The main round is over, time to look at the Quarter Finals of the Handball World Championship 2021 in Egypt. As a preview, we take a closer look at the numbers of the eight teams still in the tournament. Even though there are still only six games played by each team and the strenght of their opponents differs, the numbers are now reasonably meaningful.
The main focus is still on the „Advanced Stats“ Offensive Rating (ORTG, goals per 50 possessions) and Defensive Rating (DRTG, goals against per 50 possessions). I mentioned why these are so important in my last article. Net Rating (NRTG, Offensive Rating minus Defensive Rating), Pace (number of possessions per game) also play a role. In addition, we look at the shooting positions or types and the shooting percentages from there of both each team themselves and their previous opponents.
Offensive and Defensive Rating at a glance:
Interpretation of the chart: The further up on the right a team is, the better they are. Teams in the lower left field are below average defensively and offensively. If they are in the upper left field, they are above average defensively but below average offensively. Teams in the lower right field are above average offensively but below average defensively.
Denmark vs. Egypt
Denmark enters the knockout round as the best team in the World Championship. They are the number one both offensively (33,3 ORTG) and defensively (21,7 DRTG) and therefore of course in Net Rating (11,6). Even though they had probably not the hardest opponents yet, they mastered all tasks without problems.
In offense, they have the fewest turnovers per 50 possessions (6,9) and the best shooting percentage (73,5%). Among all World Cup participants, they take the third fewest shots from the backcourt, generally the most inefficient shot. Instead, they have a high frequency of shots from fastbreaks (which, of course, is favored by the strong defense) as well as from the wings. 85,4% of their shots from this position were goals. Three Denmark’s wingers are amongst the best five players of their position according to the PlayerScore.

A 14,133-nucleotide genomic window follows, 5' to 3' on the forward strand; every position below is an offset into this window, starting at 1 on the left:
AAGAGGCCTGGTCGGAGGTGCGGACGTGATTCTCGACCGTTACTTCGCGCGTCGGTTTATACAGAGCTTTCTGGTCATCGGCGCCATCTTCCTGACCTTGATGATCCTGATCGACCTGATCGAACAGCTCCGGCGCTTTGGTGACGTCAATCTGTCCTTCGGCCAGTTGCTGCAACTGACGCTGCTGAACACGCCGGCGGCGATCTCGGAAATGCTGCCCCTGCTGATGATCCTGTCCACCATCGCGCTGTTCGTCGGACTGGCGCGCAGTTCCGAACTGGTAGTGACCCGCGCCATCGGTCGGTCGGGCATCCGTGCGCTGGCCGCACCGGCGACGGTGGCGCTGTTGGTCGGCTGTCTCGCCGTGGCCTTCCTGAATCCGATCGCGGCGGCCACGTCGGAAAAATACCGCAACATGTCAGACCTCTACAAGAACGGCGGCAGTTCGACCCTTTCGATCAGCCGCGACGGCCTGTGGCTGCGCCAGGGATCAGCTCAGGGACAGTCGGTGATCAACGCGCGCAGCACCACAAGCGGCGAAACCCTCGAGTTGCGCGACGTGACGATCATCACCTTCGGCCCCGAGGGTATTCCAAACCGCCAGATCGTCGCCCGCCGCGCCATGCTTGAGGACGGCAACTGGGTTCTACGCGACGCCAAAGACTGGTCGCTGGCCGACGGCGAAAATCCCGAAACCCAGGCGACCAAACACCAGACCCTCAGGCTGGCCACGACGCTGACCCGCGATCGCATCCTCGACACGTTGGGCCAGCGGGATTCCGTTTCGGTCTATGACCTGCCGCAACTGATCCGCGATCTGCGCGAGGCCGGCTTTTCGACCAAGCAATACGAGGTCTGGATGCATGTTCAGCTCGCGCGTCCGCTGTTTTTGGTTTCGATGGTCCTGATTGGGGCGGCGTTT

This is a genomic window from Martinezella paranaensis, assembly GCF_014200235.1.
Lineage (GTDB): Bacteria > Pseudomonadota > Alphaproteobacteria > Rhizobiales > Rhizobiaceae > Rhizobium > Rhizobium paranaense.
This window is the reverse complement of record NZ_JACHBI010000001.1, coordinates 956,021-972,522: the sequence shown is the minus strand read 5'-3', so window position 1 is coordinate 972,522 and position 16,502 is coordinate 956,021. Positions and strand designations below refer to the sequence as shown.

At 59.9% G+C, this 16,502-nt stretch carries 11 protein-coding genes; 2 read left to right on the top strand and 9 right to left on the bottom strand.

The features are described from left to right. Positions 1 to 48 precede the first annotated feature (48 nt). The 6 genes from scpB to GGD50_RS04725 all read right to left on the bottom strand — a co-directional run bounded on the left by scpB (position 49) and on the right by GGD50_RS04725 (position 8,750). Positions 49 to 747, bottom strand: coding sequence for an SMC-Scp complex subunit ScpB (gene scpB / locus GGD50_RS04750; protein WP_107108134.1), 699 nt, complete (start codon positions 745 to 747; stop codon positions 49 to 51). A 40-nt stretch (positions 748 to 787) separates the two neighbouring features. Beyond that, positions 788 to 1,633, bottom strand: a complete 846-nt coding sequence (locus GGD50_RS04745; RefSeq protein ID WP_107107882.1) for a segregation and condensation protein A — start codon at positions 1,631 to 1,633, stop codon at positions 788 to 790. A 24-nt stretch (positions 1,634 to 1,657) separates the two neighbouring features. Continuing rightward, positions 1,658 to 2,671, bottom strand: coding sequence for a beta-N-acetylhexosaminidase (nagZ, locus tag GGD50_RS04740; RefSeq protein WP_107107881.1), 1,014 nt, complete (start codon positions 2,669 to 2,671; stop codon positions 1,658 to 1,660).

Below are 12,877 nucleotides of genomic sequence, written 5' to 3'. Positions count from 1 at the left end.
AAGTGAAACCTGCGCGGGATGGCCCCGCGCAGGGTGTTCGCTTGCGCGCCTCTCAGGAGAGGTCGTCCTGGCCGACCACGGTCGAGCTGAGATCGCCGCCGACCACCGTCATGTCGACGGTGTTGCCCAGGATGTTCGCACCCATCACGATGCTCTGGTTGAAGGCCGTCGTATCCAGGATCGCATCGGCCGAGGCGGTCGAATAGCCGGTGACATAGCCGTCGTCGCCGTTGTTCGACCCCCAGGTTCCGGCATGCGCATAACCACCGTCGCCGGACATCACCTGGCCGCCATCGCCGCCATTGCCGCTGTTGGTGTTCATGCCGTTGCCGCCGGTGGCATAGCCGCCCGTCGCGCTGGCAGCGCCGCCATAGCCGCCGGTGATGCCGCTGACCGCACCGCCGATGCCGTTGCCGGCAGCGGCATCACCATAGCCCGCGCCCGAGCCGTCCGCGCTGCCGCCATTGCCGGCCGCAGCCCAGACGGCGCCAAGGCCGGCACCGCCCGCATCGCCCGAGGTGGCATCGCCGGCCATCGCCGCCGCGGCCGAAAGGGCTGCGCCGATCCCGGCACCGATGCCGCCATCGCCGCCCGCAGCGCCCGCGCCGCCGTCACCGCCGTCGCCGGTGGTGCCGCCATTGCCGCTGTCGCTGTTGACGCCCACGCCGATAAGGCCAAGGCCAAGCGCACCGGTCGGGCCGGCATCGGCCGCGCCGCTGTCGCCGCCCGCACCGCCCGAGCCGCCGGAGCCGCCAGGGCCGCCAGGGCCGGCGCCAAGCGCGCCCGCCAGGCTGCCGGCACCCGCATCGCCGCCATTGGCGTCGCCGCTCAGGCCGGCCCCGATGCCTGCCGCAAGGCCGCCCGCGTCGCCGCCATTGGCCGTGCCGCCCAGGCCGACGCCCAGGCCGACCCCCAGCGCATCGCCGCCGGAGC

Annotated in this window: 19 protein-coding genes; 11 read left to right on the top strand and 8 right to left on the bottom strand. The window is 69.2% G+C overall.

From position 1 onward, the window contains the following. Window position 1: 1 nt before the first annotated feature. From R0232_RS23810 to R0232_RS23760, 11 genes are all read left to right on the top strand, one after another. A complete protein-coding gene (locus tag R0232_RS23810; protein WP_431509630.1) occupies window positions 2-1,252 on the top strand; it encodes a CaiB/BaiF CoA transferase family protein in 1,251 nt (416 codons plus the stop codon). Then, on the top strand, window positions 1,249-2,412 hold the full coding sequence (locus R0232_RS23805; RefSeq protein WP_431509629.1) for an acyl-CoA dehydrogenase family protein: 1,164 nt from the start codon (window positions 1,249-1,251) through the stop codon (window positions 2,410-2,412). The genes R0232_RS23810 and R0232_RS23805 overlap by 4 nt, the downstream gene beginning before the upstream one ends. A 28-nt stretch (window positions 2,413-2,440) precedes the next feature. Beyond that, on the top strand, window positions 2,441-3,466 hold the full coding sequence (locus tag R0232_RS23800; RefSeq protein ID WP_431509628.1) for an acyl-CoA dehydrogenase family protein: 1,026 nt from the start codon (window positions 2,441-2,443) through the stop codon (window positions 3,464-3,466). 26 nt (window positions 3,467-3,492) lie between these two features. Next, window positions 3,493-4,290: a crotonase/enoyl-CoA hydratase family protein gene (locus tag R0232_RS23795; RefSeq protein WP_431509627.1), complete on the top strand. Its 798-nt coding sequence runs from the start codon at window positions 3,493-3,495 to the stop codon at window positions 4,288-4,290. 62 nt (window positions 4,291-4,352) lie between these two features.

Their opponents Egypt, on the other hand, allowed the lowest shooting percentage of all from the wings with only 38,5%. In addition, no other team had such a low percentage of opponent’s shots from this position as the hosts.
Egypt is weaker pretty much everywhere, of course. 30,6 goals per 50 possessions in offense and 24,3 goals conceded per 50 possessions are ok, but just not top figures. However, there is one small factor in defense where they are better than the defending champions. They have caused 0,07 more turnovers per 50 possessions and are one ahead of Denmark first there (rounded both have 12,1).
One area of weakness for the Scandinavians could be seven-meters. Their opponents have the fourth highest percentage (14,1%) and hit it at 95,0%, the second highest of the World Cup. Overall, world handballer Niklas Landin is not quite in form yet, his save percentage is still below 30%. So it’s about time that he delivers an absolute top game again.
The clear favorite is therefore Denmark. But with the home advantage – apparently there are fans that make noise in the arena – an Egyptian victory can’t be completely ruled out.
France vs. Hungary
This is a match of absolute equals in terms of numbers. In attack, both teams are practically equal with 28,5 and 28,4 goals per 50 possessions respectively. While the French have a slightly higher shooting percentage (66,0%) than Hungary (64,9%), it’s the other way around in terms of turnovers (9,2 and 8,7 per 50 possessions, respectively).
In defense, Hungary is a little bit better. They concede only 23,1 goals per 50 possessions, France exactly one more. „Les Bleus“ did manage to hold their opponents to a shooting percentage of just 52,8%. That’s the second-lowest figure of the World Cup. Of course, a big part of this was the strong performance of goalkeeper Wesley Pardin, who has the third-highest save percentage of the World Cup, but is out injured.
The number of turnovers by the French opponents is also the second lowest in the competition, at 7,8 per 50 possessions. Here, the Hungarians are much better with 11,5, while in the opponent’s shooting percentage, they are a bit weaker (54.7%).